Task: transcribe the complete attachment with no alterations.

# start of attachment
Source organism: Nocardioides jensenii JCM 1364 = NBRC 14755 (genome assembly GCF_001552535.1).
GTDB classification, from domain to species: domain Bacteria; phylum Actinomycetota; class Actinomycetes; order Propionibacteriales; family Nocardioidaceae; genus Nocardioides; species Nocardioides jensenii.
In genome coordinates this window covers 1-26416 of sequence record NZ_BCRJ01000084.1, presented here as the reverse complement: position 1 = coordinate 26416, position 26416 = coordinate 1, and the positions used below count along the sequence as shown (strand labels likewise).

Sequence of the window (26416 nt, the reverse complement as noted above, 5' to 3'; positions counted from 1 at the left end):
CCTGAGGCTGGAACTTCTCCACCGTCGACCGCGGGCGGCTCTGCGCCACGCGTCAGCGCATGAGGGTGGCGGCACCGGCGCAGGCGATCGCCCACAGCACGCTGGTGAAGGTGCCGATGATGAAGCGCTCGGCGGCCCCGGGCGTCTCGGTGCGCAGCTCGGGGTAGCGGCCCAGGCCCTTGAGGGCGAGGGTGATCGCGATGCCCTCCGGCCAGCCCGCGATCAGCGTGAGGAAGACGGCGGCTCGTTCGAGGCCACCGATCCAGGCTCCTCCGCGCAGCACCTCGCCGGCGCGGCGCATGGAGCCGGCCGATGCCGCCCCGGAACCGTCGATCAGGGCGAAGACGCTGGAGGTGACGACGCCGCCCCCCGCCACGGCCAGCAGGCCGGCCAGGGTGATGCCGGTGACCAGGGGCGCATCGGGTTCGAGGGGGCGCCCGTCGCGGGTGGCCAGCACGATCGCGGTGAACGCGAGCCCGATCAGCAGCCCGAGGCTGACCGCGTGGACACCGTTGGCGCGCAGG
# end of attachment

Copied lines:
Source organism: Nocardioides jensenii JCM 1364 = NBRC 14755 (genome assembly GCF_001552535.1).
GTDB classification, from domain to species: domain Bacteria; phylum Actinomycetota; class Actinomycetes; order Propionibacteriales; family Nocardioidaceae; genus Nocardioides; species Nocardioides jensenii.
In genome coordinates this window covers 1-26416 of sequence record NZ_BCRJ01000084.1, presented here as the reverse complement: position 1 = coordinate 26416, position 26416 = coordinate 1, and the positions used below count along the sequence as shown (strand labels likewise).

Sequence of the window (26416 nt, the reverse complement as noted above, 5' to 3'; positions counted from 1 at the left end):
CCTGAGGCTGGAACTTCTCCACCGTCGACCGCGGGCGGCTCTGCGCCACGCGTCAGCGCATGAGGGTGGCGGCACCGGCGCAGGCGATCGCCCACAGCACGCTGGTGAAGGTGCCGATGATGAAGCGCTCGGCGGCCCCGGGCGTCTCGGTGCGCAGCTCGGGGTAGCGGCCCAGGCCCTTGAGGGCGAGGGTGATCGCGATGCCCTCCGGCCAGCCCGCGATCAGCGTGAGGAAGACGGCGGCTCGTTCGAGGCCACCGATCCAGGCTCCTCCGCGCAGCACCTCGCCGGCGCGGCGCATGGAGCCGGCCGATGCCGCCCCGGAACCGTCGATCAGGGCGAAGACGCTGGAGGTGACGACGCCGCCCCCCGCCACGGCCAGCAGGCCGGCCAGGGTGATGCCGGTGACCAGGGGCGCATCGGGTTCGAGGGGGCGCCCGTCGCGGGTGGCCAGCACGATCGCGGTGAACGCGAGCCCGATCAGCAGCCCGAGGCTGACCGCGTGGACACCGTTGGCGCGCAGG